Achilles tendon: the common tendon of the gastrocnemius, soleus, and sometimes the plantaris muscles; also known as the calcaneal tendon. It attaches to the posterior portion of the calcaneus or heel bone.

The name comes indirectly from Greek mythology: After receiving a prophecy that her young son, Achilles, would die in battle, the goddess Thetis dipped him into the magical, protective waters of the river Styx. However, she held him by his heel which was not immersed and thus remained vulnerable. Years later, as luck would have it, Achilles was fatally wounded during the Trojan War: a poison arrow in the back of the foot, a region henceforth known as Achilles heel (and so, metaphorically, an "Achilles heel" is a seemingly insignificant but in fact critical weakness).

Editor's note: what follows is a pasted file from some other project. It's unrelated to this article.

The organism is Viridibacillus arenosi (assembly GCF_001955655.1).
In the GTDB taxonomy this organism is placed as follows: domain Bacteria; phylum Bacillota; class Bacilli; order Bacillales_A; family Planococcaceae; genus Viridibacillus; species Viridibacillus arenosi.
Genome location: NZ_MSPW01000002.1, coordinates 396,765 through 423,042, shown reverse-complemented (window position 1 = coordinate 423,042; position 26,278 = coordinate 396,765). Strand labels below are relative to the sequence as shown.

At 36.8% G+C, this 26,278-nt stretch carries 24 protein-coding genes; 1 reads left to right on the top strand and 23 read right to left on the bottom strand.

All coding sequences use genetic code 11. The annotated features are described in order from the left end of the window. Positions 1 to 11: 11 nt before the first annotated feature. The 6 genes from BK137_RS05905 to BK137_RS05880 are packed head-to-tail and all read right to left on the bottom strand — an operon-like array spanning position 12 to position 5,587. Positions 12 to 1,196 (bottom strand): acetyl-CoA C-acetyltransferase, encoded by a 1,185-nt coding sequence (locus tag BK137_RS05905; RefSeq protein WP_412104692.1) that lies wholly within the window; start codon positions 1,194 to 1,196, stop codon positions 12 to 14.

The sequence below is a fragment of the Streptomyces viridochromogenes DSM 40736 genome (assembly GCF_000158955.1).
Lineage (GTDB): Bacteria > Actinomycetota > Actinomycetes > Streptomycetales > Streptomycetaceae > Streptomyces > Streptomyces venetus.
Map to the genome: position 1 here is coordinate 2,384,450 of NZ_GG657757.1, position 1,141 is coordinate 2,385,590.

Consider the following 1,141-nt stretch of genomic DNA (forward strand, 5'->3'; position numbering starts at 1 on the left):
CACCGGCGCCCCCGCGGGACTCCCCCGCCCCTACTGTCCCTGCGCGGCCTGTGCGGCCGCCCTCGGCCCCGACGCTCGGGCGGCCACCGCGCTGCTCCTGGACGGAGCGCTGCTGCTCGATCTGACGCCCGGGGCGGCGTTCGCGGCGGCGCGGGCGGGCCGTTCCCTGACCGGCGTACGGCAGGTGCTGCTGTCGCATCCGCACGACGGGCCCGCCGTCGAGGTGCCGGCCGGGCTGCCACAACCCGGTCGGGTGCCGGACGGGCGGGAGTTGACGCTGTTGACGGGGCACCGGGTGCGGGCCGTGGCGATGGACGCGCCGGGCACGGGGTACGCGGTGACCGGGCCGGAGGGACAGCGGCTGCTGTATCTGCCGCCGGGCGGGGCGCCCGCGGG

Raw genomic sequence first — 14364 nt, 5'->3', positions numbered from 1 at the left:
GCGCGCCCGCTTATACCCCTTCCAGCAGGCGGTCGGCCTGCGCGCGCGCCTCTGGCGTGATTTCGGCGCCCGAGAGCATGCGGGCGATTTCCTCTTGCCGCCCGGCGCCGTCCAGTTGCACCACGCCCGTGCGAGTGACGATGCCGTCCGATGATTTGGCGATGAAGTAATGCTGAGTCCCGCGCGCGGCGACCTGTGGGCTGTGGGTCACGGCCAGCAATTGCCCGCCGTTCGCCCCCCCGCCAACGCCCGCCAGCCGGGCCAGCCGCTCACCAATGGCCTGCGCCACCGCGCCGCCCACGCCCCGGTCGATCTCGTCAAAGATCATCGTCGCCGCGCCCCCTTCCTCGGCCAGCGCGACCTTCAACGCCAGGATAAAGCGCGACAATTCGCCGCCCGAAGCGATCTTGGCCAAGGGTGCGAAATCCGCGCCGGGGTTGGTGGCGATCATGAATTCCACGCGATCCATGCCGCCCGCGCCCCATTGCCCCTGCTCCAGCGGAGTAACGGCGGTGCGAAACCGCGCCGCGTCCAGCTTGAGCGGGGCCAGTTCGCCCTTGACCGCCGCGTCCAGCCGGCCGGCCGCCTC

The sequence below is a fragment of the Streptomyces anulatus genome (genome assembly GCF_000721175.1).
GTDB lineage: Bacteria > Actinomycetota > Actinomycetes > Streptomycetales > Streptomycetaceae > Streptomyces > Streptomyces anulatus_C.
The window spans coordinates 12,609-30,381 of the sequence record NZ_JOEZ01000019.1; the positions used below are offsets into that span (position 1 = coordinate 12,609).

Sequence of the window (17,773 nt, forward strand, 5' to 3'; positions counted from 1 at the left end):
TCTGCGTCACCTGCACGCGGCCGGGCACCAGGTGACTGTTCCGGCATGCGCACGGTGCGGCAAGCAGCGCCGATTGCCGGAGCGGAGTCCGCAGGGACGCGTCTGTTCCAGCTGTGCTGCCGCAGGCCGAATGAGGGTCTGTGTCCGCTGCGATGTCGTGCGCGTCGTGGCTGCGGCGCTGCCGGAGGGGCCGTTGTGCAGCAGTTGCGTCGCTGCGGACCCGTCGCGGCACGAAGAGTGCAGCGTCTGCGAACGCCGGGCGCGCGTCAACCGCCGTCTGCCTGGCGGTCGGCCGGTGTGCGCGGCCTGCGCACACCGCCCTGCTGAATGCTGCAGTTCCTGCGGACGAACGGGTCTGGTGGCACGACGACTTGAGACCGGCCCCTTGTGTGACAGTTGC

It wasn't until 1693 that the term Achilles tendon appeared (chorda Achillis in the original Latin), so named by the resourceful Dutch anatomist Philip Verheyen while dissecting his own amputated leg.

Thetis dipping Achilles in the river Styx.
Sculpture by Thomas Banks (1735-1805)
Victoria and Albert Museum, London

Philip Verheyen dissecting his Achilles tendon. Artist: anonymous; from the collection of Pieter Deheijde, Amsterdam

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